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What Is Involved in Acidosis Diagnosis?

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  • Written By: Maggie J. Hall
  • Edited By: Susan Barwick
  • Last Modified Date: 03 September 2016
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    Conjecture Corporation
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Physicians often use an arterial blood gas (ABG) test and a basic metabolic profile blood test to make an acidosis diagnosis. The lungs and the kidneys are the major acid/base buffers in the body and these tests generally indicate which system is affected. Further testing generally reveals whether medical conditions or toxicity are contributing factors. Diabetes, cancer, heart, kidney, and liver disease, along with lung disease can cause acidosis. Treatment may include oxygen supplementation or infusions of sodium bicarbonate to reduce acid levels in the blood.

When acid levels in body fluids rise above normal levels, the condition is known as acidosis, which can be caused by elevated levels of carbon dioxide. The lungs and the kidneys take turns maintaining the balance of acids and bases in the body. When the lungs cannot acquire enough oxygen, carbon dioxide levels in the blood increase, causing respiratory acidosis. When this occurs, the kidneys attempt to compensate by allowing an increase of sodium bicarbonate in the bloodstream.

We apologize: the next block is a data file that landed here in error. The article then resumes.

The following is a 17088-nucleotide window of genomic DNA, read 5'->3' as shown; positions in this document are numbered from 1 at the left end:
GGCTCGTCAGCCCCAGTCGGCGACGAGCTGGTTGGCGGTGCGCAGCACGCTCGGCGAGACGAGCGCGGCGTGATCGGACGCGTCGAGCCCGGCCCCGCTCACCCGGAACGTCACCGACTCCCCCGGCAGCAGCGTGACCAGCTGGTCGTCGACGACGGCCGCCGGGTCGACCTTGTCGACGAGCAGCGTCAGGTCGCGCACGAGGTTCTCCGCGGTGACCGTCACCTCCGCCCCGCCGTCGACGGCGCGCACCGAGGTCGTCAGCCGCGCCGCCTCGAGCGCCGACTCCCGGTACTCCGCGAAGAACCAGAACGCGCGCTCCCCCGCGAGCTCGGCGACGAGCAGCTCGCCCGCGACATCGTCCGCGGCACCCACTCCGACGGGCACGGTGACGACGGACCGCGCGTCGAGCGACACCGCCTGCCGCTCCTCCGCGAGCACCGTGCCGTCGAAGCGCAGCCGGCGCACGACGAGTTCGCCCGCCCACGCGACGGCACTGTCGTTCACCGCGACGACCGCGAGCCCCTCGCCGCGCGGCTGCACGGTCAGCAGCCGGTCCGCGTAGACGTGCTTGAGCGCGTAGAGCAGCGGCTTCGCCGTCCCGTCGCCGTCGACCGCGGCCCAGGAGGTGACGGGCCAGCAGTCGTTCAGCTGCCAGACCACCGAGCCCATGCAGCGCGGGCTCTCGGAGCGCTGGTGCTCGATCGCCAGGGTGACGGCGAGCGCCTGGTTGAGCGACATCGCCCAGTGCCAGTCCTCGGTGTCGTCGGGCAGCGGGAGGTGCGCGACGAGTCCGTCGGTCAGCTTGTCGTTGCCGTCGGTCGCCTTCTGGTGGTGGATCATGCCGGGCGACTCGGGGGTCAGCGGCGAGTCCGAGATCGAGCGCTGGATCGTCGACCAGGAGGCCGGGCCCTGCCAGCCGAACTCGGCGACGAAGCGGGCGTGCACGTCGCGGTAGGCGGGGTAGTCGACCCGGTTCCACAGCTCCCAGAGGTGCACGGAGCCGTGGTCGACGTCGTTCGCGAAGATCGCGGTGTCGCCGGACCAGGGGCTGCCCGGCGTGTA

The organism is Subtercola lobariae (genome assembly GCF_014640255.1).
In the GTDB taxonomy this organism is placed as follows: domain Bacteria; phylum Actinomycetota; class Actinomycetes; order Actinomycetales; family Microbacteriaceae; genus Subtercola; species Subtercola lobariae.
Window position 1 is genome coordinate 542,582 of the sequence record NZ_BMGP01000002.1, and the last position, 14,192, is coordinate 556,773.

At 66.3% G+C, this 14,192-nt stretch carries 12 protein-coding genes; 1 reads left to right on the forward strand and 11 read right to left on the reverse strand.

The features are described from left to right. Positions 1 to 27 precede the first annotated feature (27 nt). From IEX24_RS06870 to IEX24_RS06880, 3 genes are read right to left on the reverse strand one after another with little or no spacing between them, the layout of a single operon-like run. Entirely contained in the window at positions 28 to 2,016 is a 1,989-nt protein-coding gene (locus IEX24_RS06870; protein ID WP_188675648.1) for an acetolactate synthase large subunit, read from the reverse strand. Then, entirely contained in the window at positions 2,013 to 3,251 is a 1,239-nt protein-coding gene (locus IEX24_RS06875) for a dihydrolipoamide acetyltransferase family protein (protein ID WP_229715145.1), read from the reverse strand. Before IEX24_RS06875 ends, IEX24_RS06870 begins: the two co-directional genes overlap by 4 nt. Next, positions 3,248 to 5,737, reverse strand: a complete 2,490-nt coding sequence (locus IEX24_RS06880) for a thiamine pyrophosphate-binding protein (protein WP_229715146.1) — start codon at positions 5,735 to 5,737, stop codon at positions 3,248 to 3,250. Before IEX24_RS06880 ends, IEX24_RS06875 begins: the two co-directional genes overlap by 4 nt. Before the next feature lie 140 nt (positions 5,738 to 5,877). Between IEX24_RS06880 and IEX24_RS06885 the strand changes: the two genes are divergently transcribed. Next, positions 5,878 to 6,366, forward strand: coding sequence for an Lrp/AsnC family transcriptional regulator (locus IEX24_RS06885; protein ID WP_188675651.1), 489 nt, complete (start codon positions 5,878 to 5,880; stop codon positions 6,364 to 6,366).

Metabolic acidosis occurs when the kidneys cannot filter enough acids from the blood. The lungs respond by taking in more oxygen in order to neutralize the acid. Diabetic acidosis, also called ketoacidosis, is the result of the presence of ketones in the bloodstream that have developed because the body cannot regulate blood sugar levels. Lactic acidosis might occur after an intense period of physical exercise or because of heart, kidney, or liver disease.

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Health care providers commonly use ABG as a means of acidosis diagnosis. The test indicates the partial pressure of oxygen and carbon dioxide and the pH of the blood. It also reveals the levels of oxygen and sodium bicarbonate. If the ABG indicates a blood pH of below 7.35, acidosis is diagnosed. A drop in the carbon dioxide or sodium bicarbonate levels indicates whether the acidosis is respiratory or metabolic.

Health care providers often order a basic metabolic profile, or chem-7, blood test, to obtain information about electrolyte imbalances that may contribute to acidosis. A laboratory technician generally performs the test after drawing blood from a vein. The test provides information about glucose, calcium, sodium, and potassium levels. Basic metabolic profiles also reveal the levels of chloride, carbon dioxide, or sodium bicarbonate, blood urea nitrogen (BUN) and creatinine in the blood.

Tests revealing hyperchloremia, or higher than normal chloride levels, may provide a basis for a metabolic acidosis diagnosis. Hypochloremia, or decreased chloride levels, generally suggests that a respiratory acidosis diagnosis is appropriate. Abnormally high carbon dioxide levels typically indicate respiratory acidosis while lower than normal levels suggest ketoacidosis or metabolic acidosis. Hyperkalemia, or elevated potassium levels, might indicate either metabolic or respiratory acidosis.

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